Mrs. Gloria Hooper
Gloria Hooper lives in the small French town of St. Claude, Manitoba but was born and grew up on the family farm in Shell Valley, MB where her brother still lives.
Gloria recalls a busy early life, especially as the oldest of four children. She often stepped in when her mom was helping her dad in the field and, “I was to look after the kids,” she recalls.
After her early years of school in nearby towns such as Inglis and Russell, Gloria went to work as a telephone operator in Dauphin, MB with what was Manitoba Telecom Services at the time. She later took an interest in nursing and got her training in The
Pas, MB at Keewatin Community College. After graduating, she worked locally at St. Anthony’s General Hospital.
Married to her husband Clinton Hooper - who held a variety of roles over the years, from working with Manitoba highways to working on a pipeline - they moved to Holland, MB and bought a restaurant and hotel. The place kept them busy, and Gloria took a
break from her medical career. They later sold the business, and she went back to nursing. Retiring after a back injury, she later helped in a group home for adults with disabilities and also did some cooking for seniors. In her spare time, she enjoyed
She raised two children, Christopher (Chris) and his younger sister Ashley.
Gloria speaks about her late son Christopher Holopina with fondness in her voice and says that as a child, “it was a lot of fun with him, he was into anything, mischievous and everything.” He made toy swords, played with army toys, and as
the oldest grandchild, he spent a lot of time on the family farm. Later, he became interested in art and would draw for hours. His sister Ashley remembers him as a great artist. “He would just take a piece of paper and draw,” she says,
from knights and dragons to medieval images.
Described as a “big kid” himself, Chris was also known as a prankster, a trait Gloria was only too happy to foster. She recalls sending him some glow-in-the-dark clothing at Christmas time, and all the humour that followed among his comrades
abroad. “Anything we could do for fun, we did it!” she laughs.
Gloria is looking forward to representing mothers across Canada who have lost a child to military service. Though she recognizes that “everybody has their own feelings,” and respects that the journey is different for each Silver Cross Mother,
she would like to represent “just the feeling of having a child gone,” in a way that will help support others.
As a Silver Cross Mother, Gloria traditionally lays a wreath in Portage la Prairie during Remembrance activities and has done so for over 20 years. She also represents Silver Cross Mothers at the school in St. Claude and at other events, including laying
a wreath at the cenotaph in the town each year on Bastille Day. Her son Chris’ name is engraved on that monument.
Sapper Chris Holopina
Sapper Chris Holopina was a member of the Canadian Army and served as a Combat Engineer. With a mischievous spirit and a love of travel, his family ultimately describes him as a true “soldier,” having embodied that persona from a very young age.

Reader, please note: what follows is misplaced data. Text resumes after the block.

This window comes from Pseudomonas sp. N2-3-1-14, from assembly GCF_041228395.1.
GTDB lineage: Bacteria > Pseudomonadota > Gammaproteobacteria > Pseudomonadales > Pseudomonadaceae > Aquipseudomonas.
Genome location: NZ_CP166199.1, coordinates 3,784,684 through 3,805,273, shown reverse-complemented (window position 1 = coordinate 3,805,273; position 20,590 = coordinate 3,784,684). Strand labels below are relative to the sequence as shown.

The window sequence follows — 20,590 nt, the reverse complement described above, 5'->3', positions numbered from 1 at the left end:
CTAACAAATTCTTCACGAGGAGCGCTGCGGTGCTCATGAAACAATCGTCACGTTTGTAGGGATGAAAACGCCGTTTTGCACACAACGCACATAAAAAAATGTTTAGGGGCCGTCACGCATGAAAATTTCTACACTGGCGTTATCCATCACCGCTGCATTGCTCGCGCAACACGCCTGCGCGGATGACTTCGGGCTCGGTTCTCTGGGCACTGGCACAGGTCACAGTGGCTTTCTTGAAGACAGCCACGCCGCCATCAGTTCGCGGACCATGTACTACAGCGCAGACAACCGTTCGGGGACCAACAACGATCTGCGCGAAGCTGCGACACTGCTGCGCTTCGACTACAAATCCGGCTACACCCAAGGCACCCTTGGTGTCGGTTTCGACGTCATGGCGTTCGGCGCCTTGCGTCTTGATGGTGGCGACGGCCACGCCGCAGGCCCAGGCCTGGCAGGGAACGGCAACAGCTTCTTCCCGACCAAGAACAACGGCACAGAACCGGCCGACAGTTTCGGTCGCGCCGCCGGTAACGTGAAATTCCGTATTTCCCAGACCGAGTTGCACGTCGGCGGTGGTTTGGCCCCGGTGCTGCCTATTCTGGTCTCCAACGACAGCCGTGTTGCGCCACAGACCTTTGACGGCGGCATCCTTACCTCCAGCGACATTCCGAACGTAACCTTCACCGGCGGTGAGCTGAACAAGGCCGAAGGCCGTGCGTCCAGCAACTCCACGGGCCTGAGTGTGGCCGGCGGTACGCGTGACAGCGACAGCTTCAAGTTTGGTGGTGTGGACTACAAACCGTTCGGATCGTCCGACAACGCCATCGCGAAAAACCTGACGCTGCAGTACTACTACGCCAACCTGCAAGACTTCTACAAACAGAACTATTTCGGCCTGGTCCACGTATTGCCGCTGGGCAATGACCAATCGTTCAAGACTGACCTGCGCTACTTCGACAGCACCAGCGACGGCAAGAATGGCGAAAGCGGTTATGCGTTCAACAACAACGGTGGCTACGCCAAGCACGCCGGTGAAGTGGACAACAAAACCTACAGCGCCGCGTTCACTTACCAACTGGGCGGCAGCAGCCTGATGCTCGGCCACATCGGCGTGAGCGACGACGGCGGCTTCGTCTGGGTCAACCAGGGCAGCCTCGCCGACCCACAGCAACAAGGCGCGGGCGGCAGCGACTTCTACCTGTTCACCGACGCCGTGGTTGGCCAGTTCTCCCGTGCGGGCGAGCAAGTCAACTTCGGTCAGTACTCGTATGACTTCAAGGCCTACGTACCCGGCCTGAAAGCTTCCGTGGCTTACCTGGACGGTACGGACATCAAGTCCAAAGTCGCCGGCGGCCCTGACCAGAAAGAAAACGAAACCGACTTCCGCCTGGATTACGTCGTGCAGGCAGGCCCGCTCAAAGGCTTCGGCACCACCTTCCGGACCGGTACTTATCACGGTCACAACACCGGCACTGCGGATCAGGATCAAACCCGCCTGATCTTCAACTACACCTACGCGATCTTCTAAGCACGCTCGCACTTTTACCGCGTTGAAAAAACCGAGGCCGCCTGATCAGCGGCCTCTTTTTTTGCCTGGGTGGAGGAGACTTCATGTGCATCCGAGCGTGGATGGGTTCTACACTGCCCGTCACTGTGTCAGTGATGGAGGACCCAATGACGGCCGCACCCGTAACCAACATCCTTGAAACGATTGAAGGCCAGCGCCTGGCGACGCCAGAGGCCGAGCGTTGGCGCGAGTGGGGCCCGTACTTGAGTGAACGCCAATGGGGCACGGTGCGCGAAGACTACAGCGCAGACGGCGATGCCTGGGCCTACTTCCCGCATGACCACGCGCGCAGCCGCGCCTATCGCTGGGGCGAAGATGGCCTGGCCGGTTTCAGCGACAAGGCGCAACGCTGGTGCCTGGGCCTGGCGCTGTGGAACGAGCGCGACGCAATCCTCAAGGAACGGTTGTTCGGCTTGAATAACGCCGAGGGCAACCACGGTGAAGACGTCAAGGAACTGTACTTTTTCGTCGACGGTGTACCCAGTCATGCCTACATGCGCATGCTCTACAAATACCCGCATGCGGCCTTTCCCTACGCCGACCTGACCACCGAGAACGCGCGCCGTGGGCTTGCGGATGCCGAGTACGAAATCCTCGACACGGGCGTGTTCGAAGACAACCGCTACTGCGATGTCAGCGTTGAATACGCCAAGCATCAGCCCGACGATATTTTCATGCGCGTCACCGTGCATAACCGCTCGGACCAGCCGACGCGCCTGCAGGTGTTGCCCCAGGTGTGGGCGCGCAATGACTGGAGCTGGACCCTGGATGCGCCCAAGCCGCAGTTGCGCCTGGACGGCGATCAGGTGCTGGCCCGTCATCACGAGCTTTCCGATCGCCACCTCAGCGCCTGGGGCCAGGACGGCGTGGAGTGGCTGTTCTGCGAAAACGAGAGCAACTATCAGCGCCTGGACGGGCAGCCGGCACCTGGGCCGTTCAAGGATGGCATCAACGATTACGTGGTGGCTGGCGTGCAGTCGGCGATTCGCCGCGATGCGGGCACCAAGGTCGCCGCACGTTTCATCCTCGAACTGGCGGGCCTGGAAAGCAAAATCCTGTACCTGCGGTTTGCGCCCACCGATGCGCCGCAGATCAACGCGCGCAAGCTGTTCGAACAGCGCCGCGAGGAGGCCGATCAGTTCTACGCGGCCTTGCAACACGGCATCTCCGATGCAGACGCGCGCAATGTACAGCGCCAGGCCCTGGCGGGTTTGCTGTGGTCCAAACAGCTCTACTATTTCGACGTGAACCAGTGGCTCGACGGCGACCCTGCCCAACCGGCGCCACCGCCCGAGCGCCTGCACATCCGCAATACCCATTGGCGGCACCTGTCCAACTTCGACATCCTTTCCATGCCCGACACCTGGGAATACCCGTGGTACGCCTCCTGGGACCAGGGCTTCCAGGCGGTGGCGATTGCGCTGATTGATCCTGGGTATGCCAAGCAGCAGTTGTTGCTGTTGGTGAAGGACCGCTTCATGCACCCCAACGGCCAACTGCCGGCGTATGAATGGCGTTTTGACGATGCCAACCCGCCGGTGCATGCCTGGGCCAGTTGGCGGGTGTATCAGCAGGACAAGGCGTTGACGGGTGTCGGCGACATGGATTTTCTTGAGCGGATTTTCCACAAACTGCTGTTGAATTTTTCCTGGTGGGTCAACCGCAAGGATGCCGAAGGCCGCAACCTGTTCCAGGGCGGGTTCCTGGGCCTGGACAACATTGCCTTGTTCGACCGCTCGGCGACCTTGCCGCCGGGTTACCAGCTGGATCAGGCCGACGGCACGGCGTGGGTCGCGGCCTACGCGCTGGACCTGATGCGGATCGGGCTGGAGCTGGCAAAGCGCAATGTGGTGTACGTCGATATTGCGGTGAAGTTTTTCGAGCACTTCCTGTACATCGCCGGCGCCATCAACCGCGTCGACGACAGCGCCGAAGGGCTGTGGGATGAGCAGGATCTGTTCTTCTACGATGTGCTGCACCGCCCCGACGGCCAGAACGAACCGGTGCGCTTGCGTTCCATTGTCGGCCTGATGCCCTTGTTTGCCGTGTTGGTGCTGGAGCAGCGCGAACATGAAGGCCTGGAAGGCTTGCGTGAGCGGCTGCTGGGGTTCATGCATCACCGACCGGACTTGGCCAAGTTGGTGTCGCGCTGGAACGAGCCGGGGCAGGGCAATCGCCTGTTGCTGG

Born on October 5, 1973, in Russell, Manitoba, Chris’ mother Gloria describes how her son would play with toy soldiers as a youngster. “He would sit there for hours,” she said. His sister Ashley recalls her family describing her older brother stating, “I want to join the Army, I want to join the Army when I’m older.” As a teen, it remained his goal.
After graduating from High School in Treherne, Manitoba, he followed his chosen path and joined the reserves with a friend as soon as he could, at the age of 16, later enlisting in Portage la Prairie. Chris became a member of 2 Combat Engineer Regiment (2 CER) based in Petawawa, Ontario.
Ashley recalls him regularly working out in their garage and participating in local and national ruck marches - hiking with a backpack.
Chris was killed on July 4, 1996, while on duty as part of Operation Alliance. He and his comrades were involved in a vehicle accident while on their way to help rescue a group of British soldiers stranded in a mine field. The Canadian armoured vehicle left the road to avoid an accident, but then careened down a ravine and rolled over, killing Chris. He was the first Canadian to give his life in Bosnia as part of that mission.
During his final assignment, he wanted to help children in Bosnia whom he explained had nothing, by organizing a toy and clothing drive. His family recalls the boxes of donations “everywhere” as they collected, packed, and shipped.
As a reservist, Chris had experienced two tours of duty abroad including in Cyprus from 1992-1993, and Croatia from 1993-1994. His family says he took every opportunity while on leave to travel to places like Greece and France, and once back home was always eager to head out on another tour.
After his passing, several special places of remembrance were created in his honour. The Portage la Prairie Armoury renamed their lounge the “Holopina Lounge” and dedicated a wall to him. A lake in Northern Manitoba was also named for him – presented on the day of his funeral. His engineering friends also created a special case containing memorabilia such as Chris’ hat, belt, and shoulder flashes.
Ashley says her brother would want others to know that “he wanted to serve his country, and he did his best.” Chris now rests at the Shell Valley (St. John’s) cemetery in Manitoba.
Every year, Legion Provincial Commands and individuals forward
nominations for the selection of a National Silver Cross Mother. These
nominations are reviewed by a selection committee at Dominion Command
and one mother is chosen for the year which begins on 01 November until
31 October of the following year.